If the bandwidth of the reflector port is not sufficient for the traffic volume from the corresponding source ports, the excess packets are dropped. A 10/100 port reflects at 100 Mbps. A Gigabit port reflects at 1 Gbps.

SPAN Traffic

You can use local SPAN to monitor all network traffic, including multicast and bridge protocol data unit (BPDU) packets, and CDP, VTP, DTP, STP, PagP, and LACP packets. You cannot use RSPAN to monitor Layer 2 protocols. See the "RSPAN Configuration Guidelines" section for more information.

In some SPAN configurations, multiple copies of the same source packet are sent to the SPAN destination port. For example, a bidirectional (both Rx and Tx) SPAN session is configured for the sources a1 Rx monitor and the a2 Rx and Tx monitor to destination port d1. If a packet enters the switch through a1 and is switched to a2, both incoming and outgoing packets are sent to destination port d1.

SPAN and RSPAN Interaction with Other Features

SPAN interacts with these features:

Spanning Tree Protocol (STP)—A destination port or a reflector port does not participate in STP while its SPAN or RSPAN session is active. The destination or reflector port can participate in STP after the SPAN or RSPAN session is disabled. On a source port, SPAN does not affect the STP status. STP can be active on trunk ports carrying an RSPAN VLAN.

Cisco Discovery Protocol (CDP)—A SPAN destination port does not participate in CDP while the SPAN session is active. After the SPAN session is disabled, the port again participates in CDP.

VLAN Trunking Protocol (VTP)—You can use VTP to prune an RSPAN VLAN between switches.

VLAN and trunking—You can modify VLAN membership or trunk settings for source, or destination, or reflector ports at any time. However, changes in VLAN membership or trunk settings for a destination or reflector port do not take effect until you disable the SPAN or RSPAN session. Changes in VLAN membership or trunk settings for a source port immediately take effect, and the SPAN session automatically adjusts accordingly.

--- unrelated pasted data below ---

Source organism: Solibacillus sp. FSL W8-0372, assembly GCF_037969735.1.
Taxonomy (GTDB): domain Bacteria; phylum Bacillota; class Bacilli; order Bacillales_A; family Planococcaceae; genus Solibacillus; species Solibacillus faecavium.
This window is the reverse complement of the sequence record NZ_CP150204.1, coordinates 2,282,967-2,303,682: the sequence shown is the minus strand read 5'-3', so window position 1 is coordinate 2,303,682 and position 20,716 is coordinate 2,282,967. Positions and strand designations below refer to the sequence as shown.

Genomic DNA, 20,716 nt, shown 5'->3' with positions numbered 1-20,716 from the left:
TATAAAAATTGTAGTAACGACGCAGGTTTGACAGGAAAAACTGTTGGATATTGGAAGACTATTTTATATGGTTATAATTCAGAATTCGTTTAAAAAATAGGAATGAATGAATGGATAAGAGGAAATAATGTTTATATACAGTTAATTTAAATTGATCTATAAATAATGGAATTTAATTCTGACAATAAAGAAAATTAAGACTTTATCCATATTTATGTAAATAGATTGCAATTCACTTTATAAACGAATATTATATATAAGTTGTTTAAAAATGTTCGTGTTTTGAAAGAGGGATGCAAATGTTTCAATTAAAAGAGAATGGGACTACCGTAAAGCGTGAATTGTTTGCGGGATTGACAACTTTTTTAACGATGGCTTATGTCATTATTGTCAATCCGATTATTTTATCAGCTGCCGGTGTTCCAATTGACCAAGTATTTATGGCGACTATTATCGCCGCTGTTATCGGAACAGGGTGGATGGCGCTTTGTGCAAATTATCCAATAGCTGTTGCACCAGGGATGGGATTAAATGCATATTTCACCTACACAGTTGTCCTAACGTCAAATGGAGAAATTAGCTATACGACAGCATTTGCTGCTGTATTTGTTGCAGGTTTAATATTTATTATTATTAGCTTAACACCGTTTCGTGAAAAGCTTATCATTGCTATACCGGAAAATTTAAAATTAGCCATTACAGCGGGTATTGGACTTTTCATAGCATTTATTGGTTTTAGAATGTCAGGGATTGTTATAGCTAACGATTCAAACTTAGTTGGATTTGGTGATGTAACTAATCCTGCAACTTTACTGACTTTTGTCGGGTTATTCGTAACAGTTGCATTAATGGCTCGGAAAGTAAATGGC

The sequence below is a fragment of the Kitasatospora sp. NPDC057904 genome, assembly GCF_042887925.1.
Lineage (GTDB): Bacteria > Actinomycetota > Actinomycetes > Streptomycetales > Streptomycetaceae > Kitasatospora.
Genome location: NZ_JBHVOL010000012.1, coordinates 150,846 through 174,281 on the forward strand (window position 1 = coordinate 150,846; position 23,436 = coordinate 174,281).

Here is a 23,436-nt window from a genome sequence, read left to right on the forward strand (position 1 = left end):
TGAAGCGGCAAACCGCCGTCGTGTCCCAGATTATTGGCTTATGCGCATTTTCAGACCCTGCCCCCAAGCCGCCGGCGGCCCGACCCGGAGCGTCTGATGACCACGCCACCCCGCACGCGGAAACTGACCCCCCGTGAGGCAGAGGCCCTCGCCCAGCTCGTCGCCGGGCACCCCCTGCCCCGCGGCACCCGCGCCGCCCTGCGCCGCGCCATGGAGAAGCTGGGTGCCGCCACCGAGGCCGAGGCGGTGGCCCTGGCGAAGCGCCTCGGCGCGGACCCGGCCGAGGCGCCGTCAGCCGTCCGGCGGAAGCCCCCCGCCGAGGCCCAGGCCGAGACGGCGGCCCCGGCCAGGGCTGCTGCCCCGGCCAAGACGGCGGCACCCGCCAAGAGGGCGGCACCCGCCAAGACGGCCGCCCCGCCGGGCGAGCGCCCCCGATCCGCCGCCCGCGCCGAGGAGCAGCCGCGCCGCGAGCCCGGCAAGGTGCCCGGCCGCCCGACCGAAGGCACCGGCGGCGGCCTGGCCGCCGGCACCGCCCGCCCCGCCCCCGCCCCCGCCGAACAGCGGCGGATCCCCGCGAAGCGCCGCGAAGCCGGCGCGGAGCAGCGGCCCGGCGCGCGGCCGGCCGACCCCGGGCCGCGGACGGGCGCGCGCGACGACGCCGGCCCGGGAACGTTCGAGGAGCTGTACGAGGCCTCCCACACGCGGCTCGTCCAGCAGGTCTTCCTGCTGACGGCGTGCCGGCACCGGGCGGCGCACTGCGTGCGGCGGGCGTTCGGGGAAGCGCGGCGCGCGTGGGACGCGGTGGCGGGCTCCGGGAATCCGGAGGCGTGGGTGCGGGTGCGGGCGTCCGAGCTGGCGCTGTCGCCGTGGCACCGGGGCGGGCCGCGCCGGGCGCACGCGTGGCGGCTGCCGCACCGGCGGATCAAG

EtherChannel—You can configure an EtherChannel group as a source port but not as a SPAN destination port. When a group is configured as a SPAN source, the entire group is monitored.

If a port is added to a monitored EtherChannel group, the new port is added to the SPAN source port list. If a port is removed from a monitored EtherChannel group, it is automatically removed from the source port list. If the port is the only port in the EtherChannel group, the EtherChannel group is removed from SPAN.

If a physical port that belongs to an EtherChannel group is configured as a SPAN source, destination, or reflector port, it is removed from the group. After the port is removed from the SPAN session, it rejoins the EtherChannel group. Ports removed from an EtherChannel group remain members of the group, but they are in the down or standalone state.

If a physical port that belongs to an EtherChannel group is a destination or reflector port and the EtherChannel group is a source, the port is removed from the EtherChannel group and from the list of monitored ports.

QoS—For ingress monitoring, the packets sent to the SPAN destination port might be different from the packets actually received at the SPAN source port because the packets are forwarded after ingress QoS classification and policing. The packet DSCP might not be the same as the received packet.

Multicast traffic can be monitored. For egress and ingress port monitoring, only a single unedited packet is sent to the SPAN destination port. It does not reflect the number of times the multicast packet is sent.

Port security—A secure port cannot be a SPAN destination port.

SPAN and RSPAN Session Limits

You can configure (and store in NVRAM) one local SPAN session or multiple RSPAN sessions on a switch. The number of active sessions and combinations are subject to these restrictions:

SPAN or RSPAN source (rx, tx, both): 1 active session limit. (SPAN and RSPAN are mutually exclusive on a source switch).

RSPAN source sessions have one destination per session with an RSPAN VLAN associated for that session.

Each RSPAN destination session has one or more destination interfaces for each RSPAN VLAN that they support.

RSPAN destination sessions are limited to two, or one if a local SPAN or a source RSPAN session is configured on the same switch.

Default SPAN and RSPAN Configuration

Table 24-1 shows the default SPAN and RSPAN configuration.

Table 24-1 Default SPAN and RSPAN Configuration

Feature
Default Setting

SPAN state

Disabled.

Source port traffic to monitor

Both received and sent traffic (both)

Encapsulation type (destination port)

Native form (no encapsulation type header).

Ingress forwarding (destination port)

Disabled.


Configuring SPAN

This section describes how to configure SPAN on your switch. It contains this configuration information:

SPAN Configuration Guidelines

Creating a SPAN Session and Specifying Ports to Monitor

Creating a SPAN Session and Enabling Ingress Traffic